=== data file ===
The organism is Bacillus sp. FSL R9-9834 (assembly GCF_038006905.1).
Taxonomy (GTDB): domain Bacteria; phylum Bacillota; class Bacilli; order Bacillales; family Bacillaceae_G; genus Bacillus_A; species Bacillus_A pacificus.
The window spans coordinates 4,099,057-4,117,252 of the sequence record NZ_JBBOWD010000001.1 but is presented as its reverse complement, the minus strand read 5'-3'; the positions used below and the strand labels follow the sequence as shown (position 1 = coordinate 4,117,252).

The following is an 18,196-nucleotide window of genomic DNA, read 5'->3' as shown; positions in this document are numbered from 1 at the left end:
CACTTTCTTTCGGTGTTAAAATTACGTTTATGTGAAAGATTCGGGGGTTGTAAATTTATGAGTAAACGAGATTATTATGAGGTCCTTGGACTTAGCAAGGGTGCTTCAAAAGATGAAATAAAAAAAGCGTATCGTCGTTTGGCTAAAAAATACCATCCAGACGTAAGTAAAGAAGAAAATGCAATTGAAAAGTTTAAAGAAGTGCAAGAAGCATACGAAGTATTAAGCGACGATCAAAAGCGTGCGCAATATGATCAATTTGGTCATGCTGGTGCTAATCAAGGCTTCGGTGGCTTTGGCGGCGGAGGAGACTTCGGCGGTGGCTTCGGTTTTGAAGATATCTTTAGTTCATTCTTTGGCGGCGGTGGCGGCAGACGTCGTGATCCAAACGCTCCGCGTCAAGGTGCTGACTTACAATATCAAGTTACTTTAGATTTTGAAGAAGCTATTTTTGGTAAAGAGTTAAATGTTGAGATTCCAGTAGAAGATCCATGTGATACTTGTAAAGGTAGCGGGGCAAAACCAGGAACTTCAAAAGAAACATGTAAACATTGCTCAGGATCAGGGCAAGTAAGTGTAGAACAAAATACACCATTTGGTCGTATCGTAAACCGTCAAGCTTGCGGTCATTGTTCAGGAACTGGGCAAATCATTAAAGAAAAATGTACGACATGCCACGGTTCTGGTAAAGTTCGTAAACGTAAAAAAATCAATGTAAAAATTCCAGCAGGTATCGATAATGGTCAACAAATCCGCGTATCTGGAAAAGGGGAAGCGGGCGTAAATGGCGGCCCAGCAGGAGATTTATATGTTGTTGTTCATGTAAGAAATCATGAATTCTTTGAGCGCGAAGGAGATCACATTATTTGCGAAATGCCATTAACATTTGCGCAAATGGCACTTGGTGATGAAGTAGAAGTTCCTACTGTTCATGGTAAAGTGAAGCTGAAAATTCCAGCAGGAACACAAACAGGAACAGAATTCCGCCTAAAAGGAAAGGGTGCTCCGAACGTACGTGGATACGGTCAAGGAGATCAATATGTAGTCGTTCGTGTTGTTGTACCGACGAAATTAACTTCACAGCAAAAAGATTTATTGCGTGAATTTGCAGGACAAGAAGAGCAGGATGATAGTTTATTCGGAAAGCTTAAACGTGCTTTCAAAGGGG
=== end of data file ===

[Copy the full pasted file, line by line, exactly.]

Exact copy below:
The organism is Bacillus sp. FSL R9-9834 (assembly GCF_038006905.1).
Taxonomy (GTDB): domain Bacteria; phylum Bacillota; class Bacilli; order Bacillales; family Bacillaceae_G; genus Bacillus_A; species Bacillus_A pacificus.
The window spans coordinates 4,099,057-4,117,252 of the sequence record NZ_JBBOWD010000001.1 but is presented as its reverse complement, the minus strand read 5'-3'; the positions used below and the strand labels follow the sequence as shown (position 1 = coordinate 4,117,252).

The following is an 18,196-nucleotide window of genomic DNA, read 5'->3' as shown; positions in this document are numbered from 1 at the left end:
CACTTTCTTTCGGTGTTAAAATTACGTTTATGTGAAAGATTCGGGGGTTGTAAATTTATGAGTAAACGAGATTATTATGAGGTCCTTGGACTTAGCAAGGGTGCTTCAAAAGATGAAATAAAAAAAGCGTATCGTCGTTTGGCTAAAAAATACCATCCAGACGTAAGTAAAGAAGAAAATGCAATTGAAAAGTTTAAAGAAGTGCAAGAAGCATACGAAGTATTAAGCGACGATCAAAAGCGTGCGCAATATGATCAATTTGGTCATGCTGGTGCTAATCAAGGCTTCGGTGGCTTTGGCGGCGGAGGAGACTTCGGCGGTGGCTTCGGTTTTGAAGATATCTTTAGTTCATTCTTTGGCGGCGGTGGCGGCAGACGTCGTGATCCAAACGCTCCGCGTCAAGGTGCTGACTTACAATATCAAGTTACTTTAGATTTTGAAGAAGCTATTTTTGGTAAAGAGTTAAATGTTGAGATTCCAGTAGAAGATCCATGTGATACTTGTAAAGGTAGCGGGGCAAAACCAGGAACTTCAAAAGAAACATGTAAACATTGCTCAGGATCAGGGCAAGTAAGTGTAGAACAAAATACACCATTTGGTCGTATCGTAAACCGTCAAGCTTGCGGTCATTGTTCAGGAACTGGGCAAATCATTAAAGAAAAATGTACGACATGCCACGGTTCTGGTAAAGTTCGTAAACGTAAAAAAATCAATGTAAAAATTCCAGCAGGTATCGATAATGGTCAACAAATCCGCGTATCTGGAAAAGGGGAAGCGGGCGTAAATGGCGGCCCAGCAGGAGATTTATATGTTGTTGTTCATGTAAGAAATCATGAATTCTTTGAGCGCGAAGGAGATCACATTATTTGCGAAATGCCATTAACATTTGCGCAAATGGCACTTGGTGATGAAGTAGAAGTTCCTACTGTTCATGGTAAAGTGAAGCTGAAAATTCCAGCAGGAACACAAACAGGAACAGAATTCCGCCTAAAAGGAAAGGGTGCTCCGAACGTACGTGGATACGGTCAAGGAGATCAATATGTAGTCGTTCGTGTTGTTGTACCGACGAAATTAACTTCACAGCAAAAAGATTTATTGCGTGAATTTGCAGGACAAGAAGAGCAGGATGATAGTTTATTCGGAAAGCTTAAACGTGCTTTCAAAGGGG